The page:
DIY Knives for Off-Grid Survival
In this day and age, making your own tools and weapons may seem an anachronism and also pretty inadequate. There are knives made from high-tech materials available everywhere, and plenty of models to choose from. Regardless of your need or your preference, there’s a knife ou there to suit your needs.
What happens, though, if society collapses and there are no longer superstores from which to purchase any knives? This theory applies to absolutely everything, including tools, weapons, food, and even clothes. We are living in modern times; everything is just a click away or a phone call away, but that can change in the blink of an eye.
Suppose that you are facing a life and death situation. Maybe the sun won’t shine tomorrow, or you’ll get lost in the woods, or your plane will crash, many scenarios are possible in which you will need a knife but won’t have one. When you’re in the wild, a knife will be your best friend; it could literally be the difference between life and death.
If you like knives like I do, you may be interested in a crash course on “how to make your own knife”. I bet you’ve asked yourself at least once (I surely did) how a knife is made. Making your own knife is like the ultimate level when it comes to survival. So, if you’re forced to make your own blade, to protect and to serve you, what would you do? Where would you start from?
What to Use
Modern knives are made of various qualities of steel or other alloys, plastic or various composite materials. When you’re lost in the wilderness, it would seem improbable for you to have access to cutting tools, hammers, forges and other tools and equipment necessary for forging metals. so a regular “made of steel” knife is out of the question.
That’s okay though, because the first knives were made in an era in which iron was not even discovered yet. There are certainly other ways to get the job done. The first knives are dated from the Stone Age, and they were made out of stone by our crafty ancestors.
Making a knife out of stone is not very hard at all. Practically anybody, with a little bit of practice, can build himself a cool knife by flint knapping, just like the prehistoric men did.
Flint knapping (the process of shaping stone into a tool or weapon) can be done using hammerrock tools as well as wood and bone to refine them. Obsidian, flint, and chert are common stones used in knife-making.
In theory, it’s a simple process: find a piece of rock that has the desired dimensions and hammer it with another rock until you give it a “knife like” shape. After that you must flake off the end of the “blade” to make it sharp and affix a handle on the other end and voila! That’s about it.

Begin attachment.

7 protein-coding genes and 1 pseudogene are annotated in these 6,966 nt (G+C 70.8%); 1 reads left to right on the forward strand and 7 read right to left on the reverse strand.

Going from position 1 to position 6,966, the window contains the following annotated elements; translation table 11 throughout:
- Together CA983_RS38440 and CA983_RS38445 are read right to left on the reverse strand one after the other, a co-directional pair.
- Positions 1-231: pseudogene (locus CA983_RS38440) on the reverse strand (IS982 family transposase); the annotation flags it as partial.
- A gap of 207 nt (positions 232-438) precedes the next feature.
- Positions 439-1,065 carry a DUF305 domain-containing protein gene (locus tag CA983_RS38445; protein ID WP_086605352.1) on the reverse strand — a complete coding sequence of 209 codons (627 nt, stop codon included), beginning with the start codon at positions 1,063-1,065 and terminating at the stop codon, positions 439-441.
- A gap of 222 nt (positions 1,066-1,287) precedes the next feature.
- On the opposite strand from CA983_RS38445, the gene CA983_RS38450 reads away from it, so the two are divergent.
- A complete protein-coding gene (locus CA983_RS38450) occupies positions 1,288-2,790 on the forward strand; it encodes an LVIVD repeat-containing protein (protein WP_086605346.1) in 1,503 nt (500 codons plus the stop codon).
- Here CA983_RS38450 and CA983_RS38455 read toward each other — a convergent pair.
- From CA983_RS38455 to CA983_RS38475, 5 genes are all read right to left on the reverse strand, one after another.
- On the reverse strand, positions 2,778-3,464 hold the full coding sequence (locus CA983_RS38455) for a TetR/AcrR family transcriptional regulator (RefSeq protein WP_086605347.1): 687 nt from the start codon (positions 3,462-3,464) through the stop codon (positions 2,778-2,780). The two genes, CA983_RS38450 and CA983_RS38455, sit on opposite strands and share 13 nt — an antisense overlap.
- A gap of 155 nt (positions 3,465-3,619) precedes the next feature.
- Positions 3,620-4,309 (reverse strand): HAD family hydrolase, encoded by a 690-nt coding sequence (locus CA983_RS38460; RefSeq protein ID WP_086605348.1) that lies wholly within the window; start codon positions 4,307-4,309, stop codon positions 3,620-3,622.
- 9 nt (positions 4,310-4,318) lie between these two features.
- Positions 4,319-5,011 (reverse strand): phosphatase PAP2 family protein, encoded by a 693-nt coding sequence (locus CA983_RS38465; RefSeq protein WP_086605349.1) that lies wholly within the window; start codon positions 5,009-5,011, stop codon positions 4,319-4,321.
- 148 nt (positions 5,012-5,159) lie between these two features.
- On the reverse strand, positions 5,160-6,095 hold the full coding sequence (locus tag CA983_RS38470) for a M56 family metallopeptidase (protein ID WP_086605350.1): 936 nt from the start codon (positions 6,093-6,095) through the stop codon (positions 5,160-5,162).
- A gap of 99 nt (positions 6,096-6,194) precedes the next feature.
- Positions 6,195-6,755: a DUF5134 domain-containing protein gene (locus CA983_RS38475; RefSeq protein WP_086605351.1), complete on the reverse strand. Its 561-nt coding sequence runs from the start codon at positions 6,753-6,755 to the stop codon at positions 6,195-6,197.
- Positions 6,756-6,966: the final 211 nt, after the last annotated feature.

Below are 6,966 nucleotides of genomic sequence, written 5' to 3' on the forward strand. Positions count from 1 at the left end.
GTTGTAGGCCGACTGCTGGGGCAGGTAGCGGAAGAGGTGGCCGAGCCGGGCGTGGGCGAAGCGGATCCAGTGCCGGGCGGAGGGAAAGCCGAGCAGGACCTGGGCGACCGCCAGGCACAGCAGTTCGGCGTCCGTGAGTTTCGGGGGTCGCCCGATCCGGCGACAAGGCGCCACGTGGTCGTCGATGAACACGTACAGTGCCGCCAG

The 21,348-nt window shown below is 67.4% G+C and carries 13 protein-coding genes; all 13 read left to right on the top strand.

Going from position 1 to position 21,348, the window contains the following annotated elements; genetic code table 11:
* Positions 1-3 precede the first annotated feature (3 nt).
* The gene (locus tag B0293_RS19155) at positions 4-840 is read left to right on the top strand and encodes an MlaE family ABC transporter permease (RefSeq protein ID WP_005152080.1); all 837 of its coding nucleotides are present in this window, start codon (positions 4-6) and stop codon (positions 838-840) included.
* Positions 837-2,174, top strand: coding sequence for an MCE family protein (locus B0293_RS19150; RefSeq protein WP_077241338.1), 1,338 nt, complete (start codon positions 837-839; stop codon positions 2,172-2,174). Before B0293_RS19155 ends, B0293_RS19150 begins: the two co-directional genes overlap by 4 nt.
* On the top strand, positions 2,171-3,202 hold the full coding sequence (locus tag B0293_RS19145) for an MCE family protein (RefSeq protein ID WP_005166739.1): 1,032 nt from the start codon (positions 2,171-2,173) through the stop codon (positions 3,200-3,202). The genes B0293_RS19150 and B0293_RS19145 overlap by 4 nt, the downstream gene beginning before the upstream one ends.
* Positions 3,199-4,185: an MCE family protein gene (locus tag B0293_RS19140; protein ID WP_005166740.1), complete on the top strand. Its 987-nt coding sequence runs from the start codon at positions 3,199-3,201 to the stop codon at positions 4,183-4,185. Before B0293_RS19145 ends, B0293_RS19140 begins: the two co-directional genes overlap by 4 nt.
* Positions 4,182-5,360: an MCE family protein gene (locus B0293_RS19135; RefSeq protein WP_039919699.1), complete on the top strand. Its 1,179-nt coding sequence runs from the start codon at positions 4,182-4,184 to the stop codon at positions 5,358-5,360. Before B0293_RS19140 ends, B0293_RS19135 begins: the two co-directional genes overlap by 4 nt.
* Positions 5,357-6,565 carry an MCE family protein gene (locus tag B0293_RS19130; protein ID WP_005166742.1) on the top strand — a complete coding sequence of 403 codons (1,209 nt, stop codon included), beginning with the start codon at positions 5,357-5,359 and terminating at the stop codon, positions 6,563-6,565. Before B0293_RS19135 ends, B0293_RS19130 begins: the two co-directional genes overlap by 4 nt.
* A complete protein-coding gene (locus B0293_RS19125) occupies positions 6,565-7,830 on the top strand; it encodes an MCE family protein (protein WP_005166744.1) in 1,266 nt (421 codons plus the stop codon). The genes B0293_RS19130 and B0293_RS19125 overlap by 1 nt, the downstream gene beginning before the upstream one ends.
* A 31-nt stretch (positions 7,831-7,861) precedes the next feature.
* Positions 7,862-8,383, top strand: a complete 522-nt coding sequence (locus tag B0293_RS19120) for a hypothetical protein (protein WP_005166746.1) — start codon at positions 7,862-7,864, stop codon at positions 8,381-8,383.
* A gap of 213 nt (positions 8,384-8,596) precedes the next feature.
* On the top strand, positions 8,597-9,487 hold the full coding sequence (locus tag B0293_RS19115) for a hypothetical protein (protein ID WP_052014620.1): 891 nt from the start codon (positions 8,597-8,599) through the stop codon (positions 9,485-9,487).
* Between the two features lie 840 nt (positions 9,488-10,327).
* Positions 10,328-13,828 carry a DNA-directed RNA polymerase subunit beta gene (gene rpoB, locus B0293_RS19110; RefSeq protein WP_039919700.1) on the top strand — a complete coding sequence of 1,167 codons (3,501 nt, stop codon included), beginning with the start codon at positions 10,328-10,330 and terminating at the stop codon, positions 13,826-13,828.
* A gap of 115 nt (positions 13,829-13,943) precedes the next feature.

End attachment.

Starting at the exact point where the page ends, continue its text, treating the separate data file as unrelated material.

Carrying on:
It only takes a few rocks and some mad skills (that you’ll acquire with practice) to make yourself a cool looking, functional knife.
What to Do
Now, here are the basic steps you need to follow when making your own knife:
1. Find your raw materials. Native Americans were experts in obsidian and flint knapping, primily because it’s readily available in many places and both are good materials for knives. As a beginner, flint is probably your best option. Both rocks are very hard and tough, they cut well and yet they’re pretty easy to carve and to bring them to the desired shape. The bigger the initial rock, the larger the blade will be.
Geology rocks folks! Knowing which rock is what when it comes to stones could prove very useful in a survival situation, so get your facts straight and learn how to distinguish between different types of rock. For example, obsidian looks like black glass, because it’s actually solidified magma, and it’s pretty hard to find. Flint on the other hand is more common. As a general rule of thumb, creeks are abundant in high quality rocks for making blades, so that’s where you should take a look first.
2. Find yourself a hammerstone, which is actually a medium sized rock that you will be using for striking off the blades. The hammer stone should be as closed to a spherical shape as possible.
3. Use the hammer stone to strike the edge of the rock (the future knife) and if you strike well, the force of the strike will shatter the bottom of the rock, creating a blade like profile. It’s hard to explain; all you need is practice.
4. Be careful when hitting the rock. Rock shrapnel may hurt your eyes. Also avoid hitting your fingers. Don’t hit too hard; go nice and easy and have patience at all times.
5. Use a piece of wood or your hammerrock to polish the blade til it’s sharp.
6. After the job’s done, you’ll have to add a handle to the sharp flint blade. You can use a piece of wood for that, affixed with wire or something improvised from your own clothes.
Don’t worry, if our ancestors could do it, so can we. All it takes is practice and patience.
by Chris Black
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